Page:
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Understanding the history of the community in which our ancestors lived helps us to better understand the records that document their lives.

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Early History of Lambton County

Lambton County has a long and interesting history. The first residents in Lambton County were the Attawandarons, which date to the early 17th century. The early French explorers called them the "Neutrals" since they tried to stay neutral during the Huron and Iroquois wars. Unfortunately they were pulled into the conflict and were destroyed and replaced by bands of nomadic Chippewas.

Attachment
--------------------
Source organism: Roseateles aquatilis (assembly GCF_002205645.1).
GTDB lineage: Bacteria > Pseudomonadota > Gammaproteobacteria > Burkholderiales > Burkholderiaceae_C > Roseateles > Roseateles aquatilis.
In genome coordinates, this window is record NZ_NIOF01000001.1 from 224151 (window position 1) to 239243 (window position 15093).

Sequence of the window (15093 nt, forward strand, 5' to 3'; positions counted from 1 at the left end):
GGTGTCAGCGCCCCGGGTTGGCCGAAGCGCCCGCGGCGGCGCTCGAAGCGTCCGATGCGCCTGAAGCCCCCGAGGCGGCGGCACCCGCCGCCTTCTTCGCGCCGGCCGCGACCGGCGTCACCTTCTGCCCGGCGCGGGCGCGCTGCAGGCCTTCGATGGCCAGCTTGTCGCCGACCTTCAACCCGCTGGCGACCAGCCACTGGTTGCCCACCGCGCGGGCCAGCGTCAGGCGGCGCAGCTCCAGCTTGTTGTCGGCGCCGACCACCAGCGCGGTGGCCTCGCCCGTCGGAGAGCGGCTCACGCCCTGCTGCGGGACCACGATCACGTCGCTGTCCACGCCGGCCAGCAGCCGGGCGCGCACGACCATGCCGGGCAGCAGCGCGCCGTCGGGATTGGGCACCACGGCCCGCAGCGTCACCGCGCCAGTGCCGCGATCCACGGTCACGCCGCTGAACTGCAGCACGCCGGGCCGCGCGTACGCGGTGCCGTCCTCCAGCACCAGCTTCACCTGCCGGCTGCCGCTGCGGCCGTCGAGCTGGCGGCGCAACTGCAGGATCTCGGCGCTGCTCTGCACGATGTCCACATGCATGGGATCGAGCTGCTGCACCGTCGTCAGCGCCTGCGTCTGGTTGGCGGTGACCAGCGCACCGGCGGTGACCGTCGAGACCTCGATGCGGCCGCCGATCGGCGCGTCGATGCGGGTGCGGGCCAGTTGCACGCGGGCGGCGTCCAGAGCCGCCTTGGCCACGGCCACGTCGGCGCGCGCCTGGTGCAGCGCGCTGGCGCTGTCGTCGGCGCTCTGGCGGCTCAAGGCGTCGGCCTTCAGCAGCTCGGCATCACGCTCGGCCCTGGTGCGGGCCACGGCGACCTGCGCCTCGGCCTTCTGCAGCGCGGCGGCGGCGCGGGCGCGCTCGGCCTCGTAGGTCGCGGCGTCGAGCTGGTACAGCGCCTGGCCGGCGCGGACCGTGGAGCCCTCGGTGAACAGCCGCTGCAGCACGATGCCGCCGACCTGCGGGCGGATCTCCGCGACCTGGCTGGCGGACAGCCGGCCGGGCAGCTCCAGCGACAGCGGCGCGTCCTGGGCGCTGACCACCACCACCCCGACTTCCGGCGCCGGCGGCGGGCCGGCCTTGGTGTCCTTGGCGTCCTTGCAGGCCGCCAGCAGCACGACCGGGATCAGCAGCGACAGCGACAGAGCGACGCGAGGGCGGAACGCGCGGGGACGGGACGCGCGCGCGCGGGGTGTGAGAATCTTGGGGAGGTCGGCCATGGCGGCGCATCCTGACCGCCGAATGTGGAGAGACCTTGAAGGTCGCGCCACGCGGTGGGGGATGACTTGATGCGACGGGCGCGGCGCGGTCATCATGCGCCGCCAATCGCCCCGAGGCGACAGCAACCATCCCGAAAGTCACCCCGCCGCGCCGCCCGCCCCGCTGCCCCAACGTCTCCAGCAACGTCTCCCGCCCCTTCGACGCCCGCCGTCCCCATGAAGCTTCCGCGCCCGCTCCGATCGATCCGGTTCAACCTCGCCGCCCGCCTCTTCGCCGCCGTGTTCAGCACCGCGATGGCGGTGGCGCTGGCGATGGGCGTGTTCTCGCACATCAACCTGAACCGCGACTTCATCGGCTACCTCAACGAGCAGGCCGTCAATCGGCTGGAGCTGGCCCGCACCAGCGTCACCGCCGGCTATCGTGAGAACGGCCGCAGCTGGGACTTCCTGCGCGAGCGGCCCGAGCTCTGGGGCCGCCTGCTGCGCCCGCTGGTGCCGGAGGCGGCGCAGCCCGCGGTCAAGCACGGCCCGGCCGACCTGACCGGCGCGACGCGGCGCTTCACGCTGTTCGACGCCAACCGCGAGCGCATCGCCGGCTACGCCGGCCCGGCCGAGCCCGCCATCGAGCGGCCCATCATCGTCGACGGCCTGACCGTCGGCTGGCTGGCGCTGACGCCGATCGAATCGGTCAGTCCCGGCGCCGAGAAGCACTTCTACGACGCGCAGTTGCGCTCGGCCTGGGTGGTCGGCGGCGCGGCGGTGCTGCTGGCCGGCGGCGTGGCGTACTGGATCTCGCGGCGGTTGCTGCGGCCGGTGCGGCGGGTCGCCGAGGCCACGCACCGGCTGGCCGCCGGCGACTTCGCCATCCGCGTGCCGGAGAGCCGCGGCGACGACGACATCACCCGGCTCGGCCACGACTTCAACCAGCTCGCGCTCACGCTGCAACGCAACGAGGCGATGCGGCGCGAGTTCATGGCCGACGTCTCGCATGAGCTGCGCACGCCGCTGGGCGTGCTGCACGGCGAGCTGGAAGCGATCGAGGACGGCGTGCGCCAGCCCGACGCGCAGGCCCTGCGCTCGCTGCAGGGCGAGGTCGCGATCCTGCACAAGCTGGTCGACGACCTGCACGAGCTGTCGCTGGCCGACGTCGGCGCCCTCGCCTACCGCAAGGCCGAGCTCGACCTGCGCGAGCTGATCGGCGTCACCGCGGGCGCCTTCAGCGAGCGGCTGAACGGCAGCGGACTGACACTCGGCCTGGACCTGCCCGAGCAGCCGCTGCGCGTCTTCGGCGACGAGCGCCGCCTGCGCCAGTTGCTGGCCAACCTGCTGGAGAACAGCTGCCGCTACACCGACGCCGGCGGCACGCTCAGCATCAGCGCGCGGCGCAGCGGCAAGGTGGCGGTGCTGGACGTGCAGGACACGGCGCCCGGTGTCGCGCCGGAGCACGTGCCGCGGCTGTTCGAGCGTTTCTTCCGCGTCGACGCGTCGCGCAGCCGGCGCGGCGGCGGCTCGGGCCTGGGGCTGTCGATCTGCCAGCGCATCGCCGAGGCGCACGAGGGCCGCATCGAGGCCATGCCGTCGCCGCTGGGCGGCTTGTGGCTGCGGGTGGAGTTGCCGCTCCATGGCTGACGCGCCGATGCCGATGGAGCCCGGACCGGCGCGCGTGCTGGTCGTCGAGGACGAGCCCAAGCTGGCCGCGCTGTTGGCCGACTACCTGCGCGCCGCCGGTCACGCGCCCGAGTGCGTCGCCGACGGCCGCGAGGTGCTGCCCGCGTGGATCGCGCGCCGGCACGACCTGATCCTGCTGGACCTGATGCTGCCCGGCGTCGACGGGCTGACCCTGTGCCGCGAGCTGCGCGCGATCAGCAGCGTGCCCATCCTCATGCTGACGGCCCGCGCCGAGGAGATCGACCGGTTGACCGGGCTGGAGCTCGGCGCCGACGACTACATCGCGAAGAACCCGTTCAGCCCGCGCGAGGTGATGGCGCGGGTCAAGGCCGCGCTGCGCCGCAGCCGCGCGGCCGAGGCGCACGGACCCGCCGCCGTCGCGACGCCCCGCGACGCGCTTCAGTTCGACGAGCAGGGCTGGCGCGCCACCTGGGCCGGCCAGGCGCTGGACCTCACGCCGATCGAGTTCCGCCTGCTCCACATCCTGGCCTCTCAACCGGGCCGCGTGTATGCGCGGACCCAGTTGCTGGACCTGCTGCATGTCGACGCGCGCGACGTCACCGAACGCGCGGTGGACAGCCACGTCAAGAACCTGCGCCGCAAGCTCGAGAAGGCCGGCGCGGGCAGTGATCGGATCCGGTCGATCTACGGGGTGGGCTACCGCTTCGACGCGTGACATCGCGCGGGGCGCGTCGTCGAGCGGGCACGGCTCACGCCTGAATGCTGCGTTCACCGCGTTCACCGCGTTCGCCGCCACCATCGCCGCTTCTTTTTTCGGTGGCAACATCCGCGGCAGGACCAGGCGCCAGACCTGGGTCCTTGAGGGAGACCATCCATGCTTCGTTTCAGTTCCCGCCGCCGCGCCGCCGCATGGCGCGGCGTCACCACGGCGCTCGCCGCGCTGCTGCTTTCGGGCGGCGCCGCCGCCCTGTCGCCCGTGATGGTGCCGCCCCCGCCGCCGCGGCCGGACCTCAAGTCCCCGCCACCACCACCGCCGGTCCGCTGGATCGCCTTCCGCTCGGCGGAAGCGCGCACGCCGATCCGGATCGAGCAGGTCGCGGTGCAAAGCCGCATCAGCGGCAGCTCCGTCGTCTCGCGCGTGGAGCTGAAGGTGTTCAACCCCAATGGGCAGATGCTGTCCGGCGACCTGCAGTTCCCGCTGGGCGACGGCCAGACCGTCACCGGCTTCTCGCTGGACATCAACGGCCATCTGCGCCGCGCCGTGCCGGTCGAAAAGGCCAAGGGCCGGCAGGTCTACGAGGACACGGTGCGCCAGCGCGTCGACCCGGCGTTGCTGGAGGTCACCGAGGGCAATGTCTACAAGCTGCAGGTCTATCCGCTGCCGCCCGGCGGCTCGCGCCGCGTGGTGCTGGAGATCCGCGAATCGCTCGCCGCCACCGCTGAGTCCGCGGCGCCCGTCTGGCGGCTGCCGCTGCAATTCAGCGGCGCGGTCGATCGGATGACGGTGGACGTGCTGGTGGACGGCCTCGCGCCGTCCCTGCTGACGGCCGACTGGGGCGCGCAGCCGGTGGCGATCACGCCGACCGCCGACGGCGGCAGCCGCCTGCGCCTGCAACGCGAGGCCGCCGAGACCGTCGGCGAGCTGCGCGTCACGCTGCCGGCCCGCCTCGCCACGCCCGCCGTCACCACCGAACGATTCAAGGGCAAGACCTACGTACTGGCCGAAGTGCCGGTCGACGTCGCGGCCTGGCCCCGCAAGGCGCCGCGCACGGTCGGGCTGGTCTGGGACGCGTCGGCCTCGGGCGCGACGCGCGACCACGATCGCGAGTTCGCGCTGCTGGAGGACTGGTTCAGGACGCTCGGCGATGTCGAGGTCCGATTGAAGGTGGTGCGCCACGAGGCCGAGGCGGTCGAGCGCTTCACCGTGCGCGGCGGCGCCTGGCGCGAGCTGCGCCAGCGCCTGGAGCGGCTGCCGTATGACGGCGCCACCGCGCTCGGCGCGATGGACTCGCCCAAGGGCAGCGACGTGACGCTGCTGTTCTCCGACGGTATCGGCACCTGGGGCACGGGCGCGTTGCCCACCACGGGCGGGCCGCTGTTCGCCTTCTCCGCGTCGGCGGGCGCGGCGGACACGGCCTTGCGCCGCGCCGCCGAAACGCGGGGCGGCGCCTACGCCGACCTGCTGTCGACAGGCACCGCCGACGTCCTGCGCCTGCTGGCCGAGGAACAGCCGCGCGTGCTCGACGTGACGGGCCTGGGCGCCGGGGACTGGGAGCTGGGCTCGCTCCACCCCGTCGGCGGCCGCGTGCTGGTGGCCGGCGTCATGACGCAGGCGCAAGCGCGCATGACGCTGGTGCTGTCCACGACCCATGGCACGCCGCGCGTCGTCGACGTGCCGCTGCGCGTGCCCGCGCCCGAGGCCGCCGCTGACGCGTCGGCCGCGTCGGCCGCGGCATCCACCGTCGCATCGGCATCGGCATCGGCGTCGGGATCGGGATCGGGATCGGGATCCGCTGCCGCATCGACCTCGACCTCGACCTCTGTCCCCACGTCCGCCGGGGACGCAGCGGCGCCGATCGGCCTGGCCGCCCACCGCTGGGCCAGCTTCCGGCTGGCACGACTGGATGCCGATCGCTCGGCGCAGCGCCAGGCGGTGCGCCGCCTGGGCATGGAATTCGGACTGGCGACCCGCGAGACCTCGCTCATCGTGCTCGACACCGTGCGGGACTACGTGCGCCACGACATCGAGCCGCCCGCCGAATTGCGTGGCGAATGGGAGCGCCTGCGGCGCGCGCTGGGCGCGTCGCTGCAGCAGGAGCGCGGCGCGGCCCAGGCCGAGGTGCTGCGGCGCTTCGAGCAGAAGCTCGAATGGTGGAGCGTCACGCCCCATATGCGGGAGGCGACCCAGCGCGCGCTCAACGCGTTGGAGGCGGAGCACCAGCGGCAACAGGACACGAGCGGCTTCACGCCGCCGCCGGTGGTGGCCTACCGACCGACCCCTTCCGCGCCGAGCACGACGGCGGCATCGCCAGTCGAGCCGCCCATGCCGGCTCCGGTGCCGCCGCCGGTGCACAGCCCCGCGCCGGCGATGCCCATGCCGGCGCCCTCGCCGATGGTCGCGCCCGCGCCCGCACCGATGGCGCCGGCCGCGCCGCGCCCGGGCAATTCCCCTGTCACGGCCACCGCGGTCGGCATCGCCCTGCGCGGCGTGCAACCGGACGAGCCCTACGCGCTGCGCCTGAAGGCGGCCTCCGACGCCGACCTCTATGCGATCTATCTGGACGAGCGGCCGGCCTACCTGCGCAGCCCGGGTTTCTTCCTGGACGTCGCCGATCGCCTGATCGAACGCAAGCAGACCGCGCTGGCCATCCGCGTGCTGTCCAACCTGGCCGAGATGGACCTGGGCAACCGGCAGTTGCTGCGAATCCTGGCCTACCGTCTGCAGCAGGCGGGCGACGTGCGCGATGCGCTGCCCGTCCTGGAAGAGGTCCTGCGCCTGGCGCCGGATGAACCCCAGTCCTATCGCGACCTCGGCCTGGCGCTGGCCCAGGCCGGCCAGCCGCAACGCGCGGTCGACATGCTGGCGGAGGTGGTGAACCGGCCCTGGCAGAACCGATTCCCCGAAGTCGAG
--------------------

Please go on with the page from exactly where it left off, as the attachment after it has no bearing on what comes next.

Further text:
The region remained in French control until the Peace of Paris in 1763 when the British took possession. Early settlers in the area were French and Loyalists from the states after the War of 1812. The first major wave of settlement occurred during the early 1830s when settlers from Lanark came to our area in search of oil in the swamps. The British surveyed the original townships by 1835 and Lambton was incorporated in 1849.

Through various redistricting plans, the area that now occupies our county was part of the District of Hesse, the Western District, and Kent County. It was not until 1849 when Lambton was incorporated as part of Kent County, and by 1851 it was part of the United Counties of Essex and Lambton. Finally, in 1853 Lambton became an independent county with its own council. This is the reason why Lambton "grew" instead of being established in the traditional way.

Lambton County was named in honour of John George Lambton, Lord (Earl of) Durham, a former Governor General of British North America in 1838. The family motto, "La Jour Viendra" (the day will come), is on the county crest.